Maine is finally ready to allow legal adult-use cannabis sales to begin next spring — nearly three and a half years after the state voted for legalization. After seemingly endless revisions, lawmakers in the Pine Tree State just barely managed to pass a bill governing the state’s adult-use market before their legislative session ended on June 20.
Last Thursday, Gov. Janet Mills signed this long-overdue bill into law. “Over the course of the last several months, my administration has worked quickly to implement the law regarding Maine’s adult-use recreational marijuana market as Maine voters asked the state to do two-and-a-half years ago,” Mills said, according to the Portland Press-Herald. “With this law, we are one step closer to honoring the will of Maine voters.”
It has taken an exceptionally long time for the state to honor the will of its voters, who approved adult-use legalization via a ballot measure back in 2016. Former Gov. Paul LePage, a vehement opponent of legalization, vetoed lawmakers’ proposed sales regulations two years in a row, hoping to delay the onset of legal sales as long as humanly possible. Lawmakers overturned the second veto last spring, but it took them until this spring to finally pass a finalized set of regs.
Implementing these new laws doesn’t mean Maine will be dripping in legal herb, however. In fact, the state is actually imposing some of the toughest residency requirements the cannabis industry’s ever seen. Regulators will only grant licenses to applicants who have lived in Maine for at least four years. Lawmakers also tried to prevent out-of-state companies from gaining control over the market, but eventually chose to back down on this restriction. Washington State has similar residency requirements, but only requires applicants to have lived in the state for six months.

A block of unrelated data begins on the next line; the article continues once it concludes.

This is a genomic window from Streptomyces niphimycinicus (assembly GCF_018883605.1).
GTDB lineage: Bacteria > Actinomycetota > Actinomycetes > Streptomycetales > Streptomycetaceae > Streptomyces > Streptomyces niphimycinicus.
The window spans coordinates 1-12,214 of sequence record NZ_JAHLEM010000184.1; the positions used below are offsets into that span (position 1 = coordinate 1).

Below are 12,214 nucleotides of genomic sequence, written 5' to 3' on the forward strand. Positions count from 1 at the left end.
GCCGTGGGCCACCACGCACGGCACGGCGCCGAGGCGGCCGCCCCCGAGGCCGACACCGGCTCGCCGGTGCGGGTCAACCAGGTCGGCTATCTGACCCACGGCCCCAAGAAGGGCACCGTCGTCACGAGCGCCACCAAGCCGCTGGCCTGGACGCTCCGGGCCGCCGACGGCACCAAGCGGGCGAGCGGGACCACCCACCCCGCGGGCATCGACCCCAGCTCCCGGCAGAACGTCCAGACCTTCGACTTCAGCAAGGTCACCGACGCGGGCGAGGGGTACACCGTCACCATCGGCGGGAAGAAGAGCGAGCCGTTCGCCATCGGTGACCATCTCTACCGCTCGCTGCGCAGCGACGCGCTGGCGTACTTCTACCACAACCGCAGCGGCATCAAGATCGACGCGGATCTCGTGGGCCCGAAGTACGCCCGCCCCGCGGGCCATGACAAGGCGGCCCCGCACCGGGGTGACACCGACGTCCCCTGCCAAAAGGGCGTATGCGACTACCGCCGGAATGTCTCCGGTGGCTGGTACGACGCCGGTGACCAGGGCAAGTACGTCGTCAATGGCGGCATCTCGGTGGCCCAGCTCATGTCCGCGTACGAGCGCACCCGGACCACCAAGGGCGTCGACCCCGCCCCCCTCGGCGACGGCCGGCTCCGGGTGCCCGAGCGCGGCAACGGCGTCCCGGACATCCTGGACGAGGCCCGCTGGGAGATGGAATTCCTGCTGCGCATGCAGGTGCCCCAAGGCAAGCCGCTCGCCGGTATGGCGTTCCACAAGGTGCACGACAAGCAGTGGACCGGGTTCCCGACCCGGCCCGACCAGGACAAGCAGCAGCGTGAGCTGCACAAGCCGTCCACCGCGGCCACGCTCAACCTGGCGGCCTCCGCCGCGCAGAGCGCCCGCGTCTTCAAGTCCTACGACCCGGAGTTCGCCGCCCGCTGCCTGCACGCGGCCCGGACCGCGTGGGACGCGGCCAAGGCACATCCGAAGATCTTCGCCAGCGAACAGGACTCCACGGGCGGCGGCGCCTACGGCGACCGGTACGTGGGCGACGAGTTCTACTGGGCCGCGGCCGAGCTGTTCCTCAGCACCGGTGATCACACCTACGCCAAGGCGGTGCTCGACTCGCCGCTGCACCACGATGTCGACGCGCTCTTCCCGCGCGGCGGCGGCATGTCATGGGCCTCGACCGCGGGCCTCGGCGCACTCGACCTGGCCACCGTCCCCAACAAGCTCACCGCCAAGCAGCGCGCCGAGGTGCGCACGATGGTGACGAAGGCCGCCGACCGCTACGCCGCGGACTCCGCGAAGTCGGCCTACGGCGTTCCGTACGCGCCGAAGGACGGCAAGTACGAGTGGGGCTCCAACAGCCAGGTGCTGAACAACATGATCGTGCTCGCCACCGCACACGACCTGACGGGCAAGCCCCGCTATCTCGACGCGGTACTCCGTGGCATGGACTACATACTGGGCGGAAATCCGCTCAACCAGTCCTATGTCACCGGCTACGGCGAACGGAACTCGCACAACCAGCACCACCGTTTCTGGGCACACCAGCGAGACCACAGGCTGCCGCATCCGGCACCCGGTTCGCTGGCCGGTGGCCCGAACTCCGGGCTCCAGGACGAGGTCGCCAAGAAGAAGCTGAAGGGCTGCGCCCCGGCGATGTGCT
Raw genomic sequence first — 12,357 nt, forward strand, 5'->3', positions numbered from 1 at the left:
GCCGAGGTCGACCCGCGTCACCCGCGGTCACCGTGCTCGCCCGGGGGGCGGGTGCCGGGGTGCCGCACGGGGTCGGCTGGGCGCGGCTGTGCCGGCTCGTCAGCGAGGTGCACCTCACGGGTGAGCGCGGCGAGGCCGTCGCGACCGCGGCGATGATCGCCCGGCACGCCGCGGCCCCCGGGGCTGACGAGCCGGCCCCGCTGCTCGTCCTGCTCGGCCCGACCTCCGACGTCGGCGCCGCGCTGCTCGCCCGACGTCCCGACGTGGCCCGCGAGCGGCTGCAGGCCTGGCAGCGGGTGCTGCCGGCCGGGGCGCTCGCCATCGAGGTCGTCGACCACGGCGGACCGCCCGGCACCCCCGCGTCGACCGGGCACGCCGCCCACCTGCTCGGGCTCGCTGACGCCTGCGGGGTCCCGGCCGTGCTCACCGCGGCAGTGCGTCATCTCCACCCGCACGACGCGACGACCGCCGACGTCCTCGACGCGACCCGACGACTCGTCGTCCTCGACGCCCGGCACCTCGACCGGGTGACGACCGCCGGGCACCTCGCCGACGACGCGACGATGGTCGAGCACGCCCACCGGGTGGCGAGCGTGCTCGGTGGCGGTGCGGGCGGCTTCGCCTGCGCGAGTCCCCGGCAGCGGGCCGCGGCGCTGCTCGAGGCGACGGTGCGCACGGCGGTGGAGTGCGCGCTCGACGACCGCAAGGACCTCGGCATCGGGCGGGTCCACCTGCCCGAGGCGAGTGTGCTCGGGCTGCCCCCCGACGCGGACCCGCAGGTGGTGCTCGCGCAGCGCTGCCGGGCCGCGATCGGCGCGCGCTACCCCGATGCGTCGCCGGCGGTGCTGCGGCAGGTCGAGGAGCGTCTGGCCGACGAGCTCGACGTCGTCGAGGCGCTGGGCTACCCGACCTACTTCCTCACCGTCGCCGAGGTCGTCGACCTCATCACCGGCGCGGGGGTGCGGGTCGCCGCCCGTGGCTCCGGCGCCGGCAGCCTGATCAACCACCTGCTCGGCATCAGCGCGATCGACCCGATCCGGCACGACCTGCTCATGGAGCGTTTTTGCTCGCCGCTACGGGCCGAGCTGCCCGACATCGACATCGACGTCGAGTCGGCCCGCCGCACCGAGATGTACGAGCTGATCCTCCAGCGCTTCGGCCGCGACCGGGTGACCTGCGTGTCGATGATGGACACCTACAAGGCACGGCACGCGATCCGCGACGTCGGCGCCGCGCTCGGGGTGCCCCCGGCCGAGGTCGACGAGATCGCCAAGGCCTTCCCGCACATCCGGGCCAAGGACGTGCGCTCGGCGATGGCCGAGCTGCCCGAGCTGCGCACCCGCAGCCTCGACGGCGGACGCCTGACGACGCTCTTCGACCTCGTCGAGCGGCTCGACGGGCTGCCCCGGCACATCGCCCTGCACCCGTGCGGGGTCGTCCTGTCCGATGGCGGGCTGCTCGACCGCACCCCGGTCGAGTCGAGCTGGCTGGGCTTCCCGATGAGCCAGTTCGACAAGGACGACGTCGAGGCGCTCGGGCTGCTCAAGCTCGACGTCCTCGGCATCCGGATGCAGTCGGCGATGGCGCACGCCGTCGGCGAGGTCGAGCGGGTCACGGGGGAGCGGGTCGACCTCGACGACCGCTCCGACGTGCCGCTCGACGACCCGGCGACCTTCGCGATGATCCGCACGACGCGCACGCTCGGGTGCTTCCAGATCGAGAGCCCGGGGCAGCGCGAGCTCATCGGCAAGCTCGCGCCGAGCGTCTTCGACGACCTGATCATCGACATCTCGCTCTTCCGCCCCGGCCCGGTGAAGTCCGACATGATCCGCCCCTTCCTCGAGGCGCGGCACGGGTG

“A few other legalized states started with residency requirements, like Colorado and Oregon, but changed them or repealed them in time,” explained Andrew Freedman of Freedman and Koski, a Colorado cannabis consultancy firm that helped Maine draft its new regulations, to the Press-Herald. “It can be hard to get legitimate capital investment in the market because friends and family quickly run out [of funding], and they can’t get traditional bank loans.”
Unlike other adult-use states that allow local governments to “opt out” of allowing legal pot businesses to open in their jurisdictions, Maine requires individual municipalities to “opt in” to the legal weed market. To date, only 15 of the state’s 455 municipalities have done so, but more local governments may decide to move forward now that the regulations are finalized.
The new law will take effect within the next 90 days, but regulators estimate that the market will not be ready to launch until March 2020. The state still needs to implement its tracking and licensing systems and issue business licenses before growers can even begin planting seeds.
Once legal weed shops finally open their doors, the state expects to see $22 million in sales within the first three months. Sales are expected to grow to $84 million in the 2020-21 fiscal year and then hit $166 million in 2022-23. By 2023, the state expects to make $33.2 million in pot tax revenue, thanks to the 10 percent sales tax and the 10 percent excise tax imposed on every sale.